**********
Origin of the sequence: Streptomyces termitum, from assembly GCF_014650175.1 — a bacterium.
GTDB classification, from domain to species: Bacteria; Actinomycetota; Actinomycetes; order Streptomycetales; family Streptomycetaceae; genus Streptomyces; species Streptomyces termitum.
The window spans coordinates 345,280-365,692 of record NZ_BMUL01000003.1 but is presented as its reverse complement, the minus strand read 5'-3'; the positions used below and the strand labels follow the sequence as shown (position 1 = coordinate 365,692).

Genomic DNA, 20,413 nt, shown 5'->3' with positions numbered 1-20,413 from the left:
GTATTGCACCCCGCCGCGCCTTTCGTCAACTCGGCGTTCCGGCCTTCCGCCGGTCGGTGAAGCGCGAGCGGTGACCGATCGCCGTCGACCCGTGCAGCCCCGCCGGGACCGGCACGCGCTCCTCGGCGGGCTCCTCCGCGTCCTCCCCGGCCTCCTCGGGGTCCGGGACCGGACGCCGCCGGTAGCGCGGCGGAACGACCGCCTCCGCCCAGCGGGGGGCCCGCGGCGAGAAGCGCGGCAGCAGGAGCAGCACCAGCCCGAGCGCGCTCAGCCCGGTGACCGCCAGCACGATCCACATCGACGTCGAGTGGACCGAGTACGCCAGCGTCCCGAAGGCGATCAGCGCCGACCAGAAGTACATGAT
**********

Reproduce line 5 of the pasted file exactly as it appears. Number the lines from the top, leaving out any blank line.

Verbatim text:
GTATTGCACCCCGCCGCGCCTTTCGTCAACTCGGCGTTCCGGCCTTCCGCCGGTCGGTGAAGCGCGAGCGGTGACCGATCGCCGTCGACCCGTGCAGCCCCGCCGGGACCGGCACGCGCTCCTCGGCGGGCTCCTCCGCGTCCTCCCCGGCCTCCTCGGGGTCCGGGACCGGACGCCGCCGGTAGCGCGGCGGAACGACCGCCTCCGCCCAGCGGGGGGCCCGCGGCGAGAAGCGCGGCAGCAGGAGCAGCACCAGCCCGAGCGCGCTCAGCCCGGTGACCGCCAGCACGATCCACATCGACGTCGAGTGGACCGAGTACGCCAGCGTCCCGAAGGCGATCAGCGCCGACCAGAAGTACATGAT